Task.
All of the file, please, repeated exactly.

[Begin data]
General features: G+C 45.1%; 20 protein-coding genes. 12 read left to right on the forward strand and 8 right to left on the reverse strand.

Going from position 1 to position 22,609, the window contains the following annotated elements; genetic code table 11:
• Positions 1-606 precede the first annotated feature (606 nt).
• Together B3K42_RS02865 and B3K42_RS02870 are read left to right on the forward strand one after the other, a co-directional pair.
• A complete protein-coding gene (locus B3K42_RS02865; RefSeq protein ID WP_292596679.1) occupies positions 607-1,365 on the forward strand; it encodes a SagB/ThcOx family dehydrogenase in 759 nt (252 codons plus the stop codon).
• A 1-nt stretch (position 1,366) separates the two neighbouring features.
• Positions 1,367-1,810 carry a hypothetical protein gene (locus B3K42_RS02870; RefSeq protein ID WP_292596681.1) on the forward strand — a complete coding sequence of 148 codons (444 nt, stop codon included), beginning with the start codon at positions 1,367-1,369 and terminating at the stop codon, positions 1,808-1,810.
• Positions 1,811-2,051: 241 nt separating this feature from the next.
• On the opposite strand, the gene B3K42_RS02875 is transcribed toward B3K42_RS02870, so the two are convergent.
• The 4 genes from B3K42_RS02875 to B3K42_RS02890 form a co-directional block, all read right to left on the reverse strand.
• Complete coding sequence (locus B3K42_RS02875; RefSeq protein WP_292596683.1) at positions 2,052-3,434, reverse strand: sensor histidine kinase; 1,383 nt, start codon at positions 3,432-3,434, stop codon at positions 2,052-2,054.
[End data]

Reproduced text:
General features: G+C 45.1%; 20 protein-coding genes. 12 read left to right on the forward strand and 8 right to left on the reverse strand.

Going from position 1 to position 22,609, the window contains the following annotated elements; genetic code table 11:
• Positions 1-606 precede the first annotated feature (606 nt).
• Together B3K42_RS02865 and B3K42_RS02870 are read left to right on the forward strand one after the other, a co-directional pair.
• A complete protein-coding gene (locus B3K42_RS02865; RefSeq protein ID WP_292596679.1) occupies positions 607-1,365 on the forward strand; it encodes a SagB/ThcOx family dehydrogenase in 759 nt (252 codons plus the stop codon).
• A 1-nt stretch (position 1,366) separates the two neighbouring features.
• Positions 1,367-1,810 carry a hypothetical protein gene (locus B3K42_RS02870; RefSeq protein ID WP_292596681.1) on the forward strand — a complete coding sequence of 148 codons (444 nt, stop codon included), beginning with the start codon at positions 1,367-1,369 and terminating at the stop codon, positions 1,808-1,810.
• Positions 1,811-2,051: 241 nt separating this feature from the next.
• On the opposite strand, the gene B3K42_RS02875 is transcribed toward B3K42_RS02870, so the two are convergent.
• The 4 genes from B3K42_RS02875 to B3K42_RS02890 form a co-directional block, all read right to left on the reverse strand.
• Complete coding sequence (locus B3K42_RS02875; RefSeq protein WP_292596683.1) at positions 2,052-3,434, reverse strand: sensor histidine kinase; 1,383 nt, start codon at positions 3,432-3,434, stop codon at positions 2,052-2,054.